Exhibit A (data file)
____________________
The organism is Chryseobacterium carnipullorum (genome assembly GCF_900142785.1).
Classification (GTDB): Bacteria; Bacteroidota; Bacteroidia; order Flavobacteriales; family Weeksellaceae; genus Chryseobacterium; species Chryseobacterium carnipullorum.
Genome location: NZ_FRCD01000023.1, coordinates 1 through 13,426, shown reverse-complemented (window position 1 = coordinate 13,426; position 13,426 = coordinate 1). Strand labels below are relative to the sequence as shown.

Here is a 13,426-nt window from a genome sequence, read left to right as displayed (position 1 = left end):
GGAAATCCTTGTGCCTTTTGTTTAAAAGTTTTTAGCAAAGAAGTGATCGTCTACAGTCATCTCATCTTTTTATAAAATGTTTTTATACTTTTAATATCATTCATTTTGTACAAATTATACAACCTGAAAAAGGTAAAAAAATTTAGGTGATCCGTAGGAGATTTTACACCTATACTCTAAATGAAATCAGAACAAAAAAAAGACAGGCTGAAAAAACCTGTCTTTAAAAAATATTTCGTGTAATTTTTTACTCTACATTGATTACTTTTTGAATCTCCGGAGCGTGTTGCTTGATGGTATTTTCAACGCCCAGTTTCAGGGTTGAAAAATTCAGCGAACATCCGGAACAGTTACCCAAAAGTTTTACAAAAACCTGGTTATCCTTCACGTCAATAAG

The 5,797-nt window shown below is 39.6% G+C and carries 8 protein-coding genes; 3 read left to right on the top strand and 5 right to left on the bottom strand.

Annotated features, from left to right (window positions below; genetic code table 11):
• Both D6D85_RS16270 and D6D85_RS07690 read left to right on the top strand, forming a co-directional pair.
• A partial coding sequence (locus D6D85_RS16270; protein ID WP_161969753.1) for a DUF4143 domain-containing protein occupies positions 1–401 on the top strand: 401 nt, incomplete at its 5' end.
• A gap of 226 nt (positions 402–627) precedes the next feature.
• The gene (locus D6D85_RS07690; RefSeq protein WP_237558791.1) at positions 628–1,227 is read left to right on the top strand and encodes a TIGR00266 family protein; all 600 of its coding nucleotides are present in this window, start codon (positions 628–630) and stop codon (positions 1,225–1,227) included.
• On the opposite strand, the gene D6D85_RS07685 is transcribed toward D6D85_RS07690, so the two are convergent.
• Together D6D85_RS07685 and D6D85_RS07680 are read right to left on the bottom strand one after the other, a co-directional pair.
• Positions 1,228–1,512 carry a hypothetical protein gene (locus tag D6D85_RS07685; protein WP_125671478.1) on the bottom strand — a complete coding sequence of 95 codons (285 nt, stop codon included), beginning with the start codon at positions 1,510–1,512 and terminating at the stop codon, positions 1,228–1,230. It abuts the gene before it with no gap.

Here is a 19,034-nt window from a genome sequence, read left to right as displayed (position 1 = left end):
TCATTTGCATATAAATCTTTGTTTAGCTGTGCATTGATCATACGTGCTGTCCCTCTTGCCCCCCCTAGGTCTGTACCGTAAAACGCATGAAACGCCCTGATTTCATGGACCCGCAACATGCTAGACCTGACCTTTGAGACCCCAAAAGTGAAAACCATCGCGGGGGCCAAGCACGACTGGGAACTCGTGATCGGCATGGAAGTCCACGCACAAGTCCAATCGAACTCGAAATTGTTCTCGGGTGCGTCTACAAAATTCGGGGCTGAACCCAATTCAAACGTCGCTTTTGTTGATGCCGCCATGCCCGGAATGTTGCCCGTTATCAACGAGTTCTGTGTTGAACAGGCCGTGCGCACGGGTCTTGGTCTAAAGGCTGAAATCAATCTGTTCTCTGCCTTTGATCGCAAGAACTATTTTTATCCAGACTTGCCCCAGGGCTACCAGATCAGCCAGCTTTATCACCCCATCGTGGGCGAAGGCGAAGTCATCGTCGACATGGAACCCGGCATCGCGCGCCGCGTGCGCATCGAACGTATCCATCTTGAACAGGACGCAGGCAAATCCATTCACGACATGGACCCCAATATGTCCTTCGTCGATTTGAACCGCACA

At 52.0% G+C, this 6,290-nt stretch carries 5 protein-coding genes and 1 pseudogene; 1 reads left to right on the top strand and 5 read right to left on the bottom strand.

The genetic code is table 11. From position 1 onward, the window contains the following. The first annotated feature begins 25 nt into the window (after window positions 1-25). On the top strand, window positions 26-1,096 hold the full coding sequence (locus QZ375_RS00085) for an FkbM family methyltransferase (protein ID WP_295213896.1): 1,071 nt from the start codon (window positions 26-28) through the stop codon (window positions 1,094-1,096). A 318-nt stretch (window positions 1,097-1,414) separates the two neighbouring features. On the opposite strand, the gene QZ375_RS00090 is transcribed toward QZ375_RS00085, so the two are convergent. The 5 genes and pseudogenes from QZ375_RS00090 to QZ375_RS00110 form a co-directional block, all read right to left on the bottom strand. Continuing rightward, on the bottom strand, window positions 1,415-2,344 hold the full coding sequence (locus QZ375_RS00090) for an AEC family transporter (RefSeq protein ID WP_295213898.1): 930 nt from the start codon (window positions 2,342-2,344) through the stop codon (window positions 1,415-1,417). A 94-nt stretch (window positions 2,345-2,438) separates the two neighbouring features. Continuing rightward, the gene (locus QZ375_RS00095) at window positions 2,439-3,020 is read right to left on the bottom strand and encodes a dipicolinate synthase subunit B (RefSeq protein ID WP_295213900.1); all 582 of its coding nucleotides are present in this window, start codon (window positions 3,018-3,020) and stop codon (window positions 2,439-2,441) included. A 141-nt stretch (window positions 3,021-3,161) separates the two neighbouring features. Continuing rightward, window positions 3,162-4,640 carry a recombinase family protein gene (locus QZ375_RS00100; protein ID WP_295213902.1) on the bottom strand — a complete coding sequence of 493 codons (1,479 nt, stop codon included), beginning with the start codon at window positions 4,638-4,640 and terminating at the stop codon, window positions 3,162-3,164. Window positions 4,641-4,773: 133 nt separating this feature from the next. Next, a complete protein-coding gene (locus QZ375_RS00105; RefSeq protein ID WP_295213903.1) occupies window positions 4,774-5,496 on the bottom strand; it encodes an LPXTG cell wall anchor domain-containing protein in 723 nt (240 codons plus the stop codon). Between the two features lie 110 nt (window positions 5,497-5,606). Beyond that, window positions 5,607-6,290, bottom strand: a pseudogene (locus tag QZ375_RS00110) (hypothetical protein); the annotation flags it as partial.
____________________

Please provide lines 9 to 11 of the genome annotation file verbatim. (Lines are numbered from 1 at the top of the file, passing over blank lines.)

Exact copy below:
• A partial coding sequence (locus D6D85_RS16270; protein ID WP_161969753.1) for a DUF4143 domain-containing protein occupies positions 1–401 on the top strand: 401 nt, incomplete at its 5' end.
• A gap of 226 nt (positions 402–627) precedes the next feature.
• The gene (locus D6D85_RS07690; RefSeq protein WP_237558791.1) at positions 628–1,227 is read left to right on the top strand and encodes a TIGR00266 family protein; all 600 of its coding nucleotides are present in this window, start codon (positions 628–630) and stop codon (positions 1,225–1,227) included.